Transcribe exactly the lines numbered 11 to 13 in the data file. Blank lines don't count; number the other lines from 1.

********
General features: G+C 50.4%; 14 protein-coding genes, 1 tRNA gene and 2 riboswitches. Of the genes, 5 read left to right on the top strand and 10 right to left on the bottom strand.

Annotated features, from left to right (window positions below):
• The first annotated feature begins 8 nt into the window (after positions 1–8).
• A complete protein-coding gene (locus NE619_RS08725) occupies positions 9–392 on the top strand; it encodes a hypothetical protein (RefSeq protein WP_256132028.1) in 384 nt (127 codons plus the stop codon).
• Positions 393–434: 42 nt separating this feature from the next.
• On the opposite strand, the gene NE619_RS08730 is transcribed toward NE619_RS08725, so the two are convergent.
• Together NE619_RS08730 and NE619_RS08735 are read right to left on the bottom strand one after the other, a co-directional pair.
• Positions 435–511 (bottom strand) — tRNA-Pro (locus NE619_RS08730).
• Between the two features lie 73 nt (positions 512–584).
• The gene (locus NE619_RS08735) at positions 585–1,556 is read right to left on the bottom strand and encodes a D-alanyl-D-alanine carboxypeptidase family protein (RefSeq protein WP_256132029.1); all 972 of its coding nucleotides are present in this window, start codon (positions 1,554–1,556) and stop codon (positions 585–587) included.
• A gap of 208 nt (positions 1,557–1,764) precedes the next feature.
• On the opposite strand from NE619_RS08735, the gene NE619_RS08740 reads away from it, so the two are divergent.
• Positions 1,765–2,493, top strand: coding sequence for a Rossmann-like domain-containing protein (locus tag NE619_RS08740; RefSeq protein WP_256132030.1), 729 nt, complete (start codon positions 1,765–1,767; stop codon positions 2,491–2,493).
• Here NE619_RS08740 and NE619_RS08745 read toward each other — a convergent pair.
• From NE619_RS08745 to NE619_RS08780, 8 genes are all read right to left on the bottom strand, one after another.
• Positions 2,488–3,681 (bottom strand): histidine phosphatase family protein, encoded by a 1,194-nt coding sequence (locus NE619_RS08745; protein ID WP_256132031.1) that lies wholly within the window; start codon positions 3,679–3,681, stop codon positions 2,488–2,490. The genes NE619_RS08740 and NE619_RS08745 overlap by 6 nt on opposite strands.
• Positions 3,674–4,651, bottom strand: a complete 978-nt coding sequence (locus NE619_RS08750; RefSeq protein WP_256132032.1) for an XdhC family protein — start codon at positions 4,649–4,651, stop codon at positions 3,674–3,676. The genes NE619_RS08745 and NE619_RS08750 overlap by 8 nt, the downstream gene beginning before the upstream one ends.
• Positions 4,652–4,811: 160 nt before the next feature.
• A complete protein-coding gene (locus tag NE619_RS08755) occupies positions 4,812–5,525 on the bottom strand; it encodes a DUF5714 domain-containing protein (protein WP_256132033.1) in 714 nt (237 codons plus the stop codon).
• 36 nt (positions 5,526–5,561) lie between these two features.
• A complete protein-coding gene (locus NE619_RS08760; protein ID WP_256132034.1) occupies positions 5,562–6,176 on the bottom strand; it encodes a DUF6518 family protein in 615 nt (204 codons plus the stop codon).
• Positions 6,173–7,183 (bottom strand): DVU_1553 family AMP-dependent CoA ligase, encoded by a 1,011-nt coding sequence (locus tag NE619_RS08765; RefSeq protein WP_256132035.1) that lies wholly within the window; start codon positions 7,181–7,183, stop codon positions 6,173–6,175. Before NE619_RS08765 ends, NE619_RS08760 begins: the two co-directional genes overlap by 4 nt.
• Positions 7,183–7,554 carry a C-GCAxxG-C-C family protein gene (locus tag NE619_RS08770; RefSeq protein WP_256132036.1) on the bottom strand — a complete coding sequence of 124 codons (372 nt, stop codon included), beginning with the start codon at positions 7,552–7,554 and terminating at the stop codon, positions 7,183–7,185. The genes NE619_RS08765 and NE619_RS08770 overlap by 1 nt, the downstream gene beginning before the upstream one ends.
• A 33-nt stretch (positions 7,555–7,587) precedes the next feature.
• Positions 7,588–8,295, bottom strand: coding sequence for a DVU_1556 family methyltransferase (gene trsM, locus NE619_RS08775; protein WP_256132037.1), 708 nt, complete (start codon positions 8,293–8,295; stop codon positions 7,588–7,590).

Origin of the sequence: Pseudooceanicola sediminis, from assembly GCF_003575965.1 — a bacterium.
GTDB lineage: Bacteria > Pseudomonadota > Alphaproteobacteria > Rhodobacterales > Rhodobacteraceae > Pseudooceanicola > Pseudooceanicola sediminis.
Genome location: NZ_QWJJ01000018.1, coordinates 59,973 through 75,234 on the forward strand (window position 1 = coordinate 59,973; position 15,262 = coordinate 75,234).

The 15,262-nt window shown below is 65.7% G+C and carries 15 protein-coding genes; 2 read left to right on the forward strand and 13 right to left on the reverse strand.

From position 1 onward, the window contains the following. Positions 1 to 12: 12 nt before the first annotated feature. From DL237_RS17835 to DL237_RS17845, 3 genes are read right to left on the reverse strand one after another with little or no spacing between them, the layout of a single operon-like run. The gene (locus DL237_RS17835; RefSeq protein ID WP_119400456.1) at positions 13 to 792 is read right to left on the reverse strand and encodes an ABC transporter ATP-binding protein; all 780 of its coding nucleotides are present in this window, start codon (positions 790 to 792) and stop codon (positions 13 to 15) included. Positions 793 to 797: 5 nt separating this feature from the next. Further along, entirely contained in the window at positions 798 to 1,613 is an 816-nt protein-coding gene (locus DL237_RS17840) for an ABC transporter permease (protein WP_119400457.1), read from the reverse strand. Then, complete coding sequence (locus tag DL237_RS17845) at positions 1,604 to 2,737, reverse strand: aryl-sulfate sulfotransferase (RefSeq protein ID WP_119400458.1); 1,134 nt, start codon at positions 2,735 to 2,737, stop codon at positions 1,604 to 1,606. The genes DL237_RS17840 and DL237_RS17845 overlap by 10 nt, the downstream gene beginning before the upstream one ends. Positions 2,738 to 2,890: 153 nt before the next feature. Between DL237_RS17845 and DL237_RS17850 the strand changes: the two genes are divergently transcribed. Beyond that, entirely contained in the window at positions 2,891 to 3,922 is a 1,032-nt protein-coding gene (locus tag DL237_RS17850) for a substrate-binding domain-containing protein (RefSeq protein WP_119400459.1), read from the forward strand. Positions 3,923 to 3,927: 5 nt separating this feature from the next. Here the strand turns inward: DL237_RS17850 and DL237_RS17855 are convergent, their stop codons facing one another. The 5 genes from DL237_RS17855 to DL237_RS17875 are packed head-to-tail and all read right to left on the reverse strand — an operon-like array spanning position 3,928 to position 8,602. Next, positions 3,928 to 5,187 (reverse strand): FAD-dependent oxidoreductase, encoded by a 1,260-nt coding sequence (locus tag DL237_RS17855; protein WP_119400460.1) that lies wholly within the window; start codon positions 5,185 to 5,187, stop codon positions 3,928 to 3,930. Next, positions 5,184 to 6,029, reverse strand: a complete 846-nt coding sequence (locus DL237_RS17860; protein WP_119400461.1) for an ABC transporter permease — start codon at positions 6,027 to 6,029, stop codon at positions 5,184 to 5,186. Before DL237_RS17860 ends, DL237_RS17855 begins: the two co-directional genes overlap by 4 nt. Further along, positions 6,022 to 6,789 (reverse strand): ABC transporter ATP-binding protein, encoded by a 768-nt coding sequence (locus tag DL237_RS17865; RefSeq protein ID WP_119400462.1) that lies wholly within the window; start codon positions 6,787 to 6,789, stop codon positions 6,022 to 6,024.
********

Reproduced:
• A gap of 208 nt (positions 1,557–1,764) precedes the next feature.
• On the opposite strand from NE619_RS08735, the gene NE619_RS08740 reads away from it, so the two are divergent.
• Positions 1,765–2,493, top strand: coding sequence for a Rossmann-like domain-containing protein (locus tag NE619_RS08740; RefSeq protein WP_256132030.1), 729 nt, complete (start codon positions 1,765–1,767; stop codon positions 2,491–2,493).